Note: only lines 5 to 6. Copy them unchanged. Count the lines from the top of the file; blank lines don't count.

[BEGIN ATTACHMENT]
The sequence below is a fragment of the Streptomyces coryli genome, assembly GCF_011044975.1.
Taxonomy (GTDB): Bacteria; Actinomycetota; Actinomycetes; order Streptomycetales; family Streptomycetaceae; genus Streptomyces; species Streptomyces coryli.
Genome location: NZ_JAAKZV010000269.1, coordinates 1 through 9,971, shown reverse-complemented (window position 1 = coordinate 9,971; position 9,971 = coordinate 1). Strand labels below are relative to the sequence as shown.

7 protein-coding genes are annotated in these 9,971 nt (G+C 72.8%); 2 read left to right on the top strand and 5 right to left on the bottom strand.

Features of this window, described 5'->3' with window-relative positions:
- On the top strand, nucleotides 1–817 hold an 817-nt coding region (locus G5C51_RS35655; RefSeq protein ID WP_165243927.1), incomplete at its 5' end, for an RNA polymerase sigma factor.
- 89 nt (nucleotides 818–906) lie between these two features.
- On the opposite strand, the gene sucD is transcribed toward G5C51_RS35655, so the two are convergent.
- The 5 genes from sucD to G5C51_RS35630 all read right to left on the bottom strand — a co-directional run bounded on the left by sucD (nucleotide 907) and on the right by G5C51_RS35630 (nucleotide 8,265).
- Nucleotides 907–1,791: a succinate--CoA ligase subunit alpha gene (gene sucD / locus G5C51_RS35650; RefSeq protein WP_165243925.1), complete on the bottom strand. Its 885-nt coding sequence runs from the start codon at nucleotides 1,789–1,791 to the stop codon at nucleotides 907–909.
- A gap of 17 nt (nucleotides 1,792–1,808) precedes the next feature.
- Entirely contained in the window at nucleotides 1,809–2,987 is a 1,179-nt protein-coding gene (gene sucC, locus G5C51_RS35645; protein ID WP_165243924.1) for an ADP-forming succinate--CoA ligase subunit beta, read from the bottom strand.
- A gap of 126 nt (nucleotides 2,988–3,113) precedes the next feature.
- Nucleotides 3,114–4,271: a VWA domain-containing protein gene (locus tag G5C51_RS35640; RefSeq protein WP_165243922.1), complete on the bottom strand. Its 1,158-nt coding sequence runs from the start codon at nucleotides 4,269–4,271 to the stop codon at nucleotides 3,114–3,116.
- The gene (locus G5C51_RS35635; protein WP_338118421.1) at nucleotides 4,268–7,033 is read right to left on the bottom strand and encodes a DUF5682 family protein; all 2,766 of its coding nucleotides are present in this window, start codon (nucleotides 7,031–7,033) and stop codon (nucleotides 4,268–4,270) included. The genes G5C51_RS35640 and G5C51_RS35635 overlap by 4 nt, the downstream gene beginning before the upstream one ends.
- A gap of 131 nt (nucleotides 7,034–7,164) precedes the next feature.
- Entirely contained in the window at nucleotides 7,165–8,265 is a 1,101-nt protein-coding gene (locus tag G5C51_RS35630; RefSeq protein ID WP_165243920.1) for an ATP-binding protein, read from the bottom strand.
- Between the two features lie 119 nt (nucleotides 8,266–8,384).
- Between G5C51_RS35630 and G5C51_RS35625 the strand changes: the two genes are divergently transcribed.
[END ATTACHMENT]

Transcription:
Features of this window, described 5'->3' with window-relative positions:
- On the top strand, nucleotides 1–817 hold an 817-nt coding region (locus G5C51_RS35655; RefSeq protein ID WP_165243927.1), incomplete at its 5' end, for an RNA polymerase sigma factor.